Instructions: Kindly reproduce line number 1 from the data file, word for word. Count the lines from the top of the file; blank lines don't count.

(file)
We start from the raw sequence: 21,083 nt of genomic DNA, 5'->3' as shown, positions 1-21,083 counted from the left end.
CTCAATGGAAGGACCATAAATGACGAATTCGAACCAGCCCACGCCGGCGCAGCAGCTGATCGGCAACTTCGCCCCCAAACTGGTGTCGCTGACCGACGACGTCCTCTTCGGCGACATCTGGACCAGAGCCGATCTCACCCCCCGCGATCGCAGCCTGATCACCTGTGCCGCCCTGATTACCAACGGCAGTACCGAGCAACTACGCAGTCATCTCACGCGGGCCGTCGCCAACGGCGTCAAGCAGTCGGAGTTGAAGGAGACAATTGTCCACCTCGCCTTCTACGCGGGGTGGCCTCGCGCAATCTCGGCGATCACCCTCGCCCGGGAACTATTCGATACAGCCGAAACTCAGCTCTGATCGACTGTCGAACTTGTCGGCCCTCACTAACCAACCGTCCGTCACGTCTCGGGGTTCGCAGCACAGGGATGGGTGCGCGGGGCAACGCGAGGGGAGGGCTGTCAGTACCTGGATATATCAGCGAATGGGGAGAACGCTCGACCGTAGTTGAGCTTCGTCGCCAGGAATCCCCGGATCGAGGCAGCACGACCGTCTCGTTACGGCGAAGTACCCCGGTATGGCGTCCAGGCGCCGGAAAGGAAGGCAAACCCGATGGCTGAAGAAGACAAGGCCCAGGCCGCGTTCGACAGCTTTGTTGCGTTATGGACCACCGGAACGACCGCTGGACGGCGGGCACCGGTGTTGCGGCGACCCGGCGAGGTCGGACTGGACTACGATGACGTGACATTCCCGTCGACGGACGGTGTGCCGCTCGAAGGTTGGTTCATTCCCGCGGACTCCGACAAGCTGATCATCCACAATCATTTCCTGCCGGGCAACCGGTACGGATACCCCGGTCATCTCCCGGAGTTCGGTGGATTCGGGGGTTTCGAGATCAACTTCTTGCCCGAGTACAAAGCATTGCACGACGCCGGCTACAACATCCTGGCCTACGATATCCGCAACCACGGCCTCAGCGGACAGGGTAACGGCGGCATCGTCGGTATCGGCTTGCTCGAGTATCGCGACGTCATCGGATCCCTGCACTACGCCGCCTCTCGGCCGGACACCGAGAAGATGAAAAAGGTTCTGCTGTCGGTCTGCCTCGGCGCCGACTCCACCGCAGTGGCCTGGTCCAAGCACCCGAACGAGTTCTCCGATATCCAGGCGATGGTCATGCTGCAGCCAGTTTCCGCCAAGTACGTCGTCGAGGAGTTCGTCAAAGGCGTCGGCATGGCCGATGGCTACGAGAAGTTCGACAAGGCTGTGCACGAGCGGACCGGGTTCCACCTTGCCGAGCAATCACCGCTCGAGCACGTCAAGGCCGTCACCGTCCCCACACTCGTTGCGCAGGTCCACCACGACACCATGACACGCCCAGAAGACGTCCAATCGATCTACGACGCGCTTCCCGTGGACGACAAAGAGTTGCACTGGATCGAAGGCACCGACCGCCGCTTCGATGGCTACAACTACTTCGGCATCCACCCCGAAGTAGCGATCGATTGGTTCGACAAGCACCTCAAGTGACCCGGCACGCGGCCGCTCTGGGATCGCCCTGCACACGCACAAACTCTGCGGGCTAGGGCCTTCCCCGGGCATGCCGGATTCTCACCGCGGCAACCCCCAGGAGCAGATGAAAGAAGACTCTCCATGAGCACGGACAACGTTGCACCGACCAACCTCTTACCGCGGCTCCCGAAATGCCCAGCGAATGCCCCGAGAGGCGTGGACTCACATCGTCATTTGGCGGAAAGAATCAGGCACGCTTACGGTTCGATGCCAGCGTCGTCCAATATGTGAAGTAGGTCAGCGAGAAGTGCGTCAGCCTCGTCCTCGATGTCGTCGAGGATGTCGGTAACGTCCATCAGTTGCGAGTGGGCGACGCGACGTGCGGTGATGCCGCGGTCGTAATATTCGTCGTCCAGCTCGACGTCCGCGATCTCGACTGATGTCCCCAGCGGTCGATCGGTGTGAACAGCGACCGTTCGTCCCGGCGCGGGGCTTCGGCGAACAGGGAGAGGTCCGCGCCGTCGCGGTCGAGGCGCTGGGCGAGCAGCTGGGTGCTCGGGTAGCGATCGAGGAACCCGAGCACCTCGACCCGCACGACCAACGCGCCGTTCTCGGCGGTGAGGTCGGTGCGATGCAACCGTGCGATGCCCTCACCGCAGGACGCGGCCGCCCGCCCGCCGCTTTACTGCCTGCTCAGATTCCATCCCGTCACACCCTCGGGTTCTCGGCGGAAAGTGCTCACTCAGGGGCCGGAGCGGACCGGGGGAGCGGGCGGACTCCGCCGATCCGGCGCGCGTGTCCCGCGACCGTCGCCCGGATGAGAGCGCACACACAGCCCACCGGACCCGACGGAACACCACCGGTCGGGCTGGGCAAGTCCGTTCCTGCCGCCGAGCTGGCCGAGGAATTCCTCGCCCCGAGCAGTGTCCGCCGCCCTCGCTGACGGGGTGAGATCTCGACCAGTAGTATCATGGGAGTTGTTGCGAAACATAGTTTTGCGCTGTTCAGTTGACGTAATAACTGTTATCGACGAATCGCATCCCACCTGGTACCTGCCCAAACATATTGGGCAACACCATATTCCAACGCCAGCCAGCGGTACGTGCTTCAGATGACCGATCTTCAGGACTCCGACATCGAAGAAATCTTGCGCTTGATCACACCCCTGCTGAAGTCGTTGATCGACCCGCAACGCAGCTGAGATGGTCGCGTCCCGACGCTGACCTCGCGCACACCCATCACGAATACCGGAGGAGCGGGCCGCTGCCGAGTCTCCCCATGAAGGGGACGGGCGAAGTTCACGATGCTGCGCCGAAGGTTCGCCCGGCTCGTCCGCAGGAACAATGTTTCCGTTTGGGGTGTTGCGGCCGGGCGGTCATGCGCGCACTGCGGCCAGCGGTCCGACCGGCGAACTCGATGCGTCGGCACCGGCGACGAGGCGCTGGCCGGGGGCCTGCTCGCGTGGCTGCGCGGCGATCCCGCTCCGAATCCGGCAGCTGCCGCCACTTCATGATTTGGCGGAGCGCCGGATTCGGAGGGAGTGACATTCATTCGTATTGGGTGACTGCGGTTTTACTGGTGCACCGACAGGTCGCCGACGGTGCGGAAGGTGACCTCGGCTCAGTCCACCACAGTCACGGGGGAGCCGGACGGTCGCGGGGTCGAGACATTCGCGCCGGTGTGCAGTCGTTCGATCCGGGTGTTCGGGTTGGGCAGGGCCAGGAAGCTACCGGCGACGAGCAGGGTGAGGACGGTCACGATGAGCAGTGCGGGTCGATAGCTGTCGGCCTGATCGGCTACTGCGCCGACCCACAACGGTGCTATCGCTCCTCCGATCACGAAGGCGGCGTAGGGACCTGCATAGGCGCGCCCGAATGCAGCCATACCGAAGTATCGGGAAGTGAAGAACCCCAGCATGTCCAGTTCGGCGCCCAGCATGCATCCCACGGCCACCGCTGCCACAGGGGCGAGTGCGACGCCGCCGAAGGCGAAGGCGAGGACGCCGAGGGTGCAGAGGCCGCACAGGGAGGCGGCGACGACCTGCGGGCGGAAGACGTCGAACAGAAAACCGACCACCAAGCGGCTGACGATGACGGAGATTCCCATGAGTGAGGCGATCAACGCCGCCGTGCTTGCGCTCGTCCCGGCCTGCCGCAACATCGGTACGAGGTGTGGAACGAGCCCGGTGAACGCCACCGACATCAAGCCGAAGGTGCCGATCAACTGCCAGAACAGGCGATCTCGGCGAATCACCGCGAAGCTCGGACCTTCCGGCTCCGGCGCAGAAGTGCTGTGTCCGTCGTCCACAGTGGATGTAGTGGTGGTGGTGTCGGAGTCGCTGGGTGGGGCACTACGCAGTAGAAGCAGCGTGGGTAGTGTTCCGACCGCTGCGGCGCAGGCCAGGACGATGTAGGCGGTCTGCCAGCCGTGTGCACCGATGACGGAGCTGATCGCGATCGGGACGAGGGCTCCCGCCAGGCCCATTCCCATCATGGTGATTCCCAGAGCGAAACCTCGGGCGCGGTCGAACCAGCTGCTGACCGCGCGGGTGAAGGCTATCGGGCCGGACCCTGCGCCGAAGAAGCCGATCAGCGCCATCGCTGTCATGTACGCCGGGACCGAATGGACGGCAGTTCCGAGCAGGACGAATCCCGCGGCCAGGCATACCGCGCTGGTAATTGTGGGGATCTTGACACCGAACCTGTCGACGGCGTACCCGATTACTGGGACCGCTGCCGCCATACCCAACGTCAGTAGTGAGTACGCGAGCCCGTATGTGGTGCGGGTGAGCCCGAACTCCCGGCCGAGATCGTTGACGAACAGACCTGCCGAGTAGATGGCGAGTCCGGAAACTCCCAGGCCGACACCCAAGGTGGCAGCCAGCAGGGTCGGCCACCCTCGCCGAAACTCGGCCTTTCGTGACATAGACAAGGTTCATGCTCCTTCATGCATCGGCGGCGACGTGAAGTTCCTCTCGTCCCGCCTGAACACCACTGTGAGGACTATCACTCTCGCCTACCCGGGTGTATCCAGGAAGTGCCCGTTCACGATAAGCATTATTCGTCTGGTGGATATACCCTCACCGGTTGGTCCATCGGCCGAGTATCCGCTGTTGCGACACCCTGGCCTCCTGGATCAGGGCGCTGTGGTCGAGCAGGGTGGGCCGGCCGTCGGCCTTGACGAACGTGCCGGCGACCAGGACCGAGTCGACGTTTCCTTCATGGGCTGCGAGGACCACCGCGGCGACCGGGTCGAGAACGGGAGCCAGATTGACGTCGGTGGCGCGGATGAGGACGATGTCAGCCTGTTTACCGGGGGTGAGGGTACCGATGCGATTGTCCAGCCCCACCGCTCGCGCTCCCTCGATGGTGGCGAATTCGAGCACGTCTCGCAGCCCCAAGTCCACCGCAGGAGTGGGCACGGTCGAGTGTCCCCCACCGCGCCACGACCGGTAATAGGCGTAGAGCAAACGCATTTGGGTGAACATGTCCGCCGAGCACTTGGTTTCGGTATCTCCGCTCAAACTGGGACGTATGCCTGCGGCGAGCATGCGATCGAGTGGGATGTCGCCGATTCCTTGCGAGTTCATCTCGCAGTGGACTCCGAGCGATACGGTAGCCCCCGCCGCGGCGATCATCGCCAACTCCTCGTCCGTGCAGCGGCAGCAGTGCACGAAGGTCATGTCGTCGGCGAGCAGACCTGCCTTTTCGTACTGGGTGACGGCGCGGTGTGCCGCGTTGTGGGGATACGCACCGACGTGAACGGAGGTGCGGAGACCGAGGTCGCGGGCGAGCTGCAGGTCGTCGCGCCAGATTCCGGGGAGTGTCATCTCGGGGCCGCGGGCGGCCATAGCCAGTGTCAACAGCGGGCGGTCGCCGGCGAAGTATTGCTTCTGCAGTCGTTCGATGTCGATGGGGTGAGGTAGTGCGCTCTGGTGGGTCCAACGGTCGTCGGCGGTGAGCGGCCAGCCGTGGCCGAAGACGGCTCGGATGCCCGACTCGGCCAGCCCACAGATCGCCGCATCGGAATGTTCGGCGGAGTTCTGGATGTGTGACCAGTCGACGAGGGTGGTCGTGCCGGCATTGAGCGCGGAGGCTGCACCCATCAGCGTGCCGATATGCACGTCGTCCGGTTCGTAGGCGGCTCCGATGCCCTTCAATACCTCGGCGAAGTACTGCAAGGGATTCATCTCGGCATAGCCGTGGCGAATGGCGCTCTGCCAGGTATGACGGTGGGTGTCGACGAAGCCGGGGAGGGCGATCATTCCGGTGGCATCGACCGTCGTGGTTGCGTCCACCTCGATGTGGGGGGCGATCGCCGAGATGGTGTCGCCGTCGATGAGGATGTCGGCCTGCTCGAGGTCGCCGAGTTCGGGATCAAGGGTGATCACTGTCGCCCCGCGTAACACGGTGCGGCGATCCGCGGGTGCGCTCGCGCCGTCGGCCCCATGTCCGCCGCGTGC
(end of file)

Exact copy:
We start from the raw sequence: 21,083 nt of genomic DNA, 5'->3' as shown, positions 1-21,083 counted from the left end.